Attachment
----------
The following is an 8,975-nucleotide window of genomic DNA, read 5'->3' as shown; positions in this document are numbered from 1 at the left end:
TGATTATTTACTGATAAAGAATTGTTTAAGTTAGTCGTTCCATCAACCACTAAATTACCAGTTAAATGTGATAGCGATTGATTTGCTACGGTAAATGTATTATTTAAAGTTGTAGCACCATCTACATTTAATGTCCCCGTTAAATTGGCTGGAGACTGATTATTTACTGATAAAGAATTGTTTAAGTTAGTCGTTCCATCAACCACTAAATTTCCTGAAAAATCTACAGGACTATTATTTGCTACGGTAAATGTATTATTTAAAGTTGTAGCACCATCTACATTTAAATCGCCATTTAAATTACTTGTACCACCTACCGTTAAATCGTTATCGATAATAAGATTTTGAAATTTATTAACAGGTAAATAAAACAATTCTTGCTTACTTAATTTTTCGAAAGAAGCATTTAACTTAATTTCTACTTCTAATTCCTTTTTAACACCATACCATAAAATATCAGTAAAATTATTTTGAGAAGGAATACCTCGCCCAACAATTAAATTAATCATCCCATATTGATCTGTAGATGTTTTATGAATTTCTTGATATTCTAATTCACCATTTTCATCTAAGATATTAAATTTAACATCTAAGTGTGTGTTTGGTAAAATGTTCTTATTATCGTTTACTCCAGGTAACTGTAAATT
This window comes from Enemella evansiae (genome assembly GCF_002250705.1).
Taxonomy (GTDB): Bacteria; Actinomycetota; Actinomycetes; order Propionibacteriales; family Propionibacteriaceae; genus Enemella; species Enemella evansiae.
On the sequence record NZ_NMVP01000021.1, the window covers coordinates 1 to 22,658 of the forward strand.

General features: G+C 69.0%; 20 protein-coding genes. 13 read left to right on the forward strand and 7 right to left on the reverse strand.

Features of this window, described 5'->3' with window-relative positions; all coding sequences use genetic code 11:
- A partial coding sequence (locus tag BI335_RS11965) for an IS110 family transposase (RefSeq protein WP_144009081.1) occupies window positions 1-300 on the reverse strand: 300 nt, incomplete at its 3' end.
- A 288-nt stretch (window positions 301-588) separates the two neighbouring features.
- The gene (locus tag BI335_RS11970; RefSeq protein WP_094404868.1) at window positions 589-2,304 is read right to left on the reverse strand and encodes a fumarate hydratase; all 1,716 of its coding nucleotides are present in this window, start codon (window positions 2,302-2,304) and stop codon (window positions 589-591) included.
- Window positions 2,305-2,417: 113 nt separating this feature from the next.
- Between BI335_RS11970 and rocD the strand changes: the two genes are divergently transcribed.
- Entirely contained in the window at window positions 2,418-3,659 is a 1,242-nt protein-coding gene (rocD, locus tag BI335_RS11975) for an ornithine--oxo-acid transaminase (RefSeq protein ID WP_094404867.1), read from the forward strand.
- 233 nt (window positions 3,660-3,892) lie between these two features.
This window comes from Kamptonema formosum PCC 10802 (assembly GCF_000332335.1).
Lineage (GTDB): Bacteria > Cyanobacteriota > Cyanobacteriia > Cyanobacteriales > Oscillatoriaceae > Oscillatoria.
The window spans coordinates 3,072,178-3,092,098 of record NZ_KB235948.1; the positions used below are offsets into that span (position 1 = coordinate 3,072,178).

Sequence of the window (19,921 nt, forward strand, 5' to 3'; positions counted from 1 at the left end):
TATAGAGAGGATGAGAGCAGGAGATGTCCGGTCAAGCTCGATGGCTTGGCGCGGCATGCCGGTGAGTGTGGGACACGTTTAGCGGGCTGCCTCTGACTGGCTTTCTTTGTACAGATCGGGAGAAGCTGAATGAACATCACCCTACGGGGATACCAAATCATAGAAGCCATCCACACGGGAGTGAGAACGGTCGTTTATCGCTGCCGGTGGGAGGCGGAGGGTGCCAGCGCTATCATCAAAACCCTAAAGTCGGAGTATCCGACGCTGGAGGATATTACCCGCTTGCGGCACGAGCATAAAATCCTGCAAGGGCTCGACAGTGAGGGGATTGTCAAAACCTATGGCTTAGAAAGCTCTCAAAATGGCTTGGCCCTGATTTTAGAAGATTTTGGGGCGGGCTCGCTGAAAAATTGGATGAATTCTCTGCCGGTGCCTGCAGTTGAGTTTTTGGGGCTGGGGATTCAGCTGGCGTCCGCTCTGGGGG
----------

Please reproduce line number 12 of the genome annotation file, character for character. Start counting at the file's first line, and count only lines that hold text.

- Between BI335_RS11970 and rocD the strand changes: the two genes are divergently transcribed.